Healthwatch Southwark launches report on Tower Bridge Care Centre

Healthwatch Southwark launches report on Tower Bridge Care Centre

In November 2018, Healthwatch Southwark used their power of Enter and View to visit Southwark's only public nursing home, Tower Bridge Care Centre.

They spent six hours at the home over two days and spoke to 8 residents, 6 visitors and 10 staff members.

They are now pleased to be able to publish their report and recommendations for the home and its commissioners, along with their responses: Tower Bridge Report.

The team said, "Most residents we spoke to were positive about the nursing home, and most visitors were confident in the care provided. Most people said that staff were generally helpful and caring, and some individuals were highly praised. Staff we spoke to cared about their work and the residents. They reported taking part in a broad range of training and generally expressed confidence in current leadership, saying they felt able to raise any concerns.

However, several visitors mentioned varying quality of staff and of management oversight, combined with issues of low pay and stretched staffing, and a resident said they would like to chat more. We received mixed responses from staff about staffing levels and the time they have available to spend with residents. This is felt to be an issue across the care sector. The home has said they will review volunteering with a view to extending it.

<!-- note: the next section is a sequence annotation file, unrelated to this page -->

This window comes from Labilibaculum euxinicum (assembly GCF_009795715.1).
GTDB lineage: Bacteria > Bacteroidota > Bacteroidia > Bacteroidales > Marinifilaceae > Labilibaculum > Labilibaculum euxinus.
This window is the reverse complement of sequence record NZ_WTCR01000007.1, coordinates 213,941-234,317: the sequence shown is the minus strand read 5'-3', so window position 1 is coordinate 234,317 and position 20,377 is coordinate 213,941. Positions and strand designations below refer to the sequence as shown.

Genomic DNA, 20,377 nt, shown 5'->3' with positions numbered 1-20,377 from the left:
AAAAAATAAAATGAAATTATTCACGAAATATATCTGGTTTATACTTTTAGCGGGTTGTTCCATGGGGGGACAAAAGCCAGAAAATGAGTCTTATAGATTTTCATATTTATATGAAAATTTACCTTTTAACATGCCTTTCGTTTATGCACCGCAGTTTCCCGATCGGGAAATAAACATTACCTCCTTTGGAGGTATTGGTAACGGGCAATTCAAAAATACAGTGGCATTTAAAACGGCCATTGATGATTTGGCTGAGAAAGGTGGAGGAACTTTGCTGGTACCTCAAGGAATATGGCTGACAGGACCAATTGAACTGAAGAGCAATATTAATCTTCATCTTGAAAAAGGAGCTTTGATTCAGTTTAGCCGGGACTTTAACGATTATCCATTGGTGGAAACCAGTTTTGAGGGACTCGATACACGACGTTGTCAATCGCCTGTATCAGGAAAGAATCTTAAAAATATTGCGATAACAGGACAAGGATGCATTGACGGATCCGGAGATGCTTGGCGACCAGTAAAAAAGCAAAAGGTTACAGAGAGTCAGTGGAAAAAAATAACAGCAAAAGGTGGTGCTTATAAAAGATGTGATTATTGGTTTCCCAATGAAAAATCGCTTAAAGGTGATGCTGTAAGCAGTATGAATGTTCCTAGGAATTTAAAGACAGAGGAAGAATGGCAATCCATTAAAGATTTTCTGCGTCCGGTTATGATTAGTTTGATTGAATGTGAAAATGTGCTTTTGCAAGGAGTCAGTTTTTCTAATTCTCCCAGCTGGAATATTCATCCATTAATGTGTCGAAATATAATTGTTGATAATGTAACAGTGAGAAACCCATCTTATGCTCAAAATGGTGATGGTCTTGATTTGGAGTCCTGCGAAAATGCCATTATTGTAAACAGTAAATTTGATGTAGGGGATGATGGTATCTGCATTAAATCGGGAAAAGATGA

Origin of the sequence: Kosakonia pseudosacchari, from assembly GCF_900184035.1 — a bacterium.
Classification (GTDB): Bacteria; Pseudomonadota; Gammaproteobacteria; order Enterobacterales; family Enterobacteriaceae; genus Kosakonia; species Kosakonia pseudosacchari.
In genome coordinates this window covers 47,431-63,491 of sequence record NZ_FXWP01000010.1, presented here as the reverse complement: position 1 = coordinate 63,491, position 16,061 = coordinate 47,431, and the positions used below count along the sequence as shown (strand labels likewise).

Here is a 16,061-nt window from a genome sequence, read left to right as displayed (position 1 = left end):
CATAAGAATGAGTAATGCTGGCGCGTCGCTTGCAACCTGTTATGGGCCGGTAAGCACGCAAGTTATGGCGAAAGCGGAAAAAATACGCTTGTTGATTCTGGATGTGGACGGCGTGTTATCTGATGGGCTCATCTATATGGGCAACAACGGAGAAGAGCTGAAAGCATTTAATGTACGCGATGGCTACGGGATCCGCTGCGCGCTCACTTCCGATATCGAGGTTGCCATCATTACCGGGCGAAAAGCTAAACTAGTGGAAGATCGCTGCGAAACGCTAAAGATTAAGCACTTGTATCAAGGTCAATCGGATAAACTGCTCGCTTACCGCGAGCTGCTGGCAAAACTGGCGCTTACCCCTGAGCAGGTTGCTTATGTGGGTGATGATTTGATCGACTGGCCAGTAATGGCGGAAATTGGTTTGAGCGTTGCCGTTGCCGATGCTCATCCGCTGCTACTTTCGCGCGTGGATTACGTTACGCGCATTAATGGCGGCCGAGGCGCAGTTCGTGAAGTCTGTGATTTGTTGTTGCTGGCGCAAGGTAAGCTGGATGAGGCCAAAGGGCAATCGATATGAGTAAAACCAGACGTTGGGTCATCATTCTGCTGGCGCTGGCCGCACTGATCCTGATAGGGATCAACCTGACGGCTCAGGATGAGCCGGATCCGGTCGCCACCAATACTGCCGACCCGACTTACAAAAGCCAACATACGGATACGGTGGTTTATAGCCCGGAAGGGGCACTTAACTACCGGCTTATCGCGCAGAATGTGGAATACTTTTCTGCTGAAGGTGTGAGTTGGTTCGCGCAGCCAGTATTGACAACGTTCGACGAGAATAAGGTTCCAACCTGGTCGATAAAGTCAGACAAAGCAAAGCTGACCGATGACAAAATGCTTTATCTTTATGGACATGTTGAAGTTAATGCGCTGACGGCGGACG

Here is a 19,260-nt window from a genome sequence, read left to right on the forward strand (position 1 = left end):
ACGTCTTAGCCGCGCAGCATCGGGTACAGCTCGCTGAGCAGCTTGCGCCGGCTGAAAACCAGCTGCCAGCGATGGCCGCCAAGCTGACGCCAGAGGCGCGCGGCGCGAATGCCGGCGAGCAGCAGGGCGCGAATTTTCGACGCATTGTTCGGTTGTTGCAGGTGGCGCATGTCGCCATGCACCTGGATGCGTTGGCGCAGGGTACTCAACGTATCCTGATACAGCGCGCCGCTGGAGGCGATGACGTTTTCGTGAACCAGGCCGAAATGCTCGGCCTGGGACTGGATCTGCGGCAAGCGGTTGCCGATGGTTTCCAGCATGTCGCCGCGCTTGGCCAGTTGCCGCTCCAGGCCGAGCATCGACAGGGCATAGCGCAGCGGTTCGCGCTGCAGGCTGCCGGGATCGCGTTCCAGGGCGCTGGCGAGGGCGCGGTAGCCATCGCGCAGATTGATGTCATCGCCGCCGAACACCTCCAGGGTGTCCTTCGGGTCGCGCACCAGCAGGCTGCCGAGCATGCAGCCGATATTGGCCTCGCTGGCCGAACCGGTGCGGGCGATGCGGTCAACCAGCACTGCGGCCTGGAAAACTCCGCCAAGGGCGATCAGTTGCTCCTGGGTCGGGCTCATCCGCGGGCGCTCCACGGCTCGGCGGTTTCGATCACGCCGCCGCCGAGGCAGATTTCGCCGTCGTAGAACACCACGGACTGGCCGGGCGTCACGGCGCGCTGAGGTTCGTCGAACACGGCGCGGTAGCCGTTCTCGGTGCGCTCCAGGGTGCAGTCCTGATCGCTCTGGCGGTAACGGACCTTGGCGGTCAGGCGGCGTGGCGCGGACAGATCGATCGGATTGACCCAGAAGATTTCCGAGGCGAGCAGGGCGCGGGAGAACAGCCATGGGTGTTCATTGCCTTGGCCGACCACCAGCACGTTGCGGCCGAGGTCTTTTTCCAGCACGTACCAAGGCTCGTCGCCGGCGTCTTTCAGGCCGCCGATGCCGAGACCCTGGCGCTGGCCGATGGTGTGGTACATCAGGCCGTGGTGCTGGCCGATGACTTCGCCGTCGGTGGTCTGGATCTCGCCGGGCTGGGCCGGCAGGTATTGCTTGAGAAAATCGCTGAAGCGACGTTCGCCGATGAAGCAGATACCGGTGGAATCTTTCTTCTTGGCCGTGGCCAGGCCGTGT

Staff told us that most training was done online and several mentioned a need for more dementia training. Some challenging behaviour impacting on other residents was observed in a dementia unit. Staff also referred to residents fighting. A family raised concerns that manual handling equipment was not used properly. The responses to this report outline the staff training currently in place. We have since discussed with commissioners the changes in support to nursing homes (for example through the Care Home Intervention Team (CHIT)) as well as reviews of some clients' needs.

We observed the home's physical environment to be mainly safe, pleasantly decorated and clean. Efforts had been made to provide appropriate points of interest such as historical pictures, an internal garden and a hat stand. However, we noticed occasional less dementia-friendly elements, and items in disrepair, which the home tell us they have now addressed. We were also unsure of the security of the building - the home has moved the sign-in book in response to this".

Access the Tower Bridge Report and read the full article here

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